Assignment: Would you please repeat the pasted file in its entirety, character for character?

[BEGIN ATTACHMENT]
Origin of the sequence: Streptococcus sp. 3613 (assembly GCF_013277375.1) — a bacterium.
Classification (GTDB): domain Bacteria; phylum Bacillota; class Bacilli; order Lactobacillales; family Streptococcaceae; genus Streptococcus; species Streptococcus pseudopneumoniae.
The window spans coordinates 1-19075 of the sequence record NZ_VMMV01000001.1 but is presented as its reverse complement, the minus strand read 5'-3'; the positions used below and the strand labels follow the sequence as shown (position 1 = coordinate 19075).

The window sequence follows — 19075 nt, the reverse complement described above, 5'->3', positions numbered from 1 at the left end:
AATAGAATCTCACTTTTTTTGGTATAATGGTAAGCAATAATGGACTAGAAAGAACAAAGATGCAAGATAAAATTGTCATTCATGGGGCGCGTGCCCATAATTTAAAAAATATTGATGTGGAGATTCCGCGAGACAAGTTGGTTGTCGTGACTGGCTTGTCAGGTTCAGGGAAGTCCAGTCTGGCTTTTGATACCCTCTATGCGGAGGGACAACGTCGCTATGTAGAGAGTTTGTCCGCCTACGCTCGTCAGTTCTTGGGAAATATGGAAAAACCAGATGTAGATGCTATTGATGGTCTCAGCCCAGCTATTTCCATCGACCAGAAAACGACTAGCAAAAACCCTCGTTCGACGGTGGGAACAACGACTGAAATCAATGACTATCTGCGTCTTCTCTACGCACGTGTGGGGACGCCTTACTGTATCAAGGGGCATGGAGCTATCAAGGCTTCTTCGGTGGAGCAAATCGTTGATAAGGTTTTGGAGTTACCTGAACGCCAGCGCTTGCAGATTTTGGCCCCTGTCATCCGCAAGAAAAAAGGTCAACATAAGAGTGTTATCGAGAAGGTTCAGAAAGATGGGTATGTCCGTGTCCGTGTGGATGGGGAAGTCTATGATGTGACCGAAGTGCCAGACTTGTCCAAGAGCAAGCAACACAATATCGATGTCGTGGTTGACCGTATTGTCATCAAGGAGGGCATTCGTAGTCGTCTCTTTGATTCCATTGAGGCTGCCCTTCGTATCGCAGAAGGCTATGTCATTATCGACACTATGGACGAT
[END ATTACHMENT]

Origin of the sequence: Streptococcus sp. 3613 (assembly GCF_013277375.1) — a bacterium.
Classification (GTDB): domain Bacteria; phylum Bacillota; class Bacilli; order Lactobacillales; family Streptococcaceae; genus Streptococcus; species Streptococcus pseudopneumoniae.
The window spans coordinates 1-19075 of the sequence record NZ_VMMV01000001.1 but is presented as its reverse complement, the minus strand read 5'-3'; the positions used below and the strand labels follow the sequence as shown (position 1 = coordinate 19075).

The window sequence follows — 19075 nt, the reverse complement described above, 5'->3', positions numbered from 1 at the left end:
AATAGAATCTCACTTTTTTTGGTATAATGGTAAGCAATAATGGACTAGAAAGAACAAAGATGCAAGATAAAATTGTCATTCATGGGGCGCGTGCCCATAATTTAAAAAATATTGATGTGGAGATTCCGCGAGACAAGTTGGTTGTCGTGACTGGCTTGTCAGGTTCAGGGAAGTCCAGTCTGGCTTTTGATACCCTCTATGCGGAGGGACAACGTCGCTATGTAGAGAGTTTGTCCGCCTACGCTCGTCAGTTCTTGGGAAATATGGAAAAACCAGATGTAGATGCTATTGATGGTCTCAGCCCAGCTATTTCCATCGACCAGAAAACGACTAGCAAAAACCCTCGTTCGACGGTGGGAACAACGACTGAAATCAATGACTATCTGCGTCTTCTCTACGCACGTGTGGGGACGCCTTACTGTATCAAGGGGCATGGAGCTATCAAGGCTTCTTCGGTGGAGCAAATCGTTGATAAGGTTTTGGAGTTACCTGAACGCCAGCGCTTGCAGATTTTGGCCCCTGTCATCCGCAAGAAAAAAGGTCAACATAAGAGTGTTATCGAGAAGGTTCAGAAAGATGGGTATGTCCGTGTCCGTGTGGATGGGGAAGTCTATGATGTGACCGAAGTGCCAGACTTGTCCAAGAGCAAGCAACACAATATCGATGTCGTGGTTGACCGTATTGTCATCAAGGAGGGCATTCGTAGTCGTCTCTTTGATTCCATTGAGGCTGCCCTTCGTATCGCAGAAGGCTATGTCATTATCGACACTATGGACGAT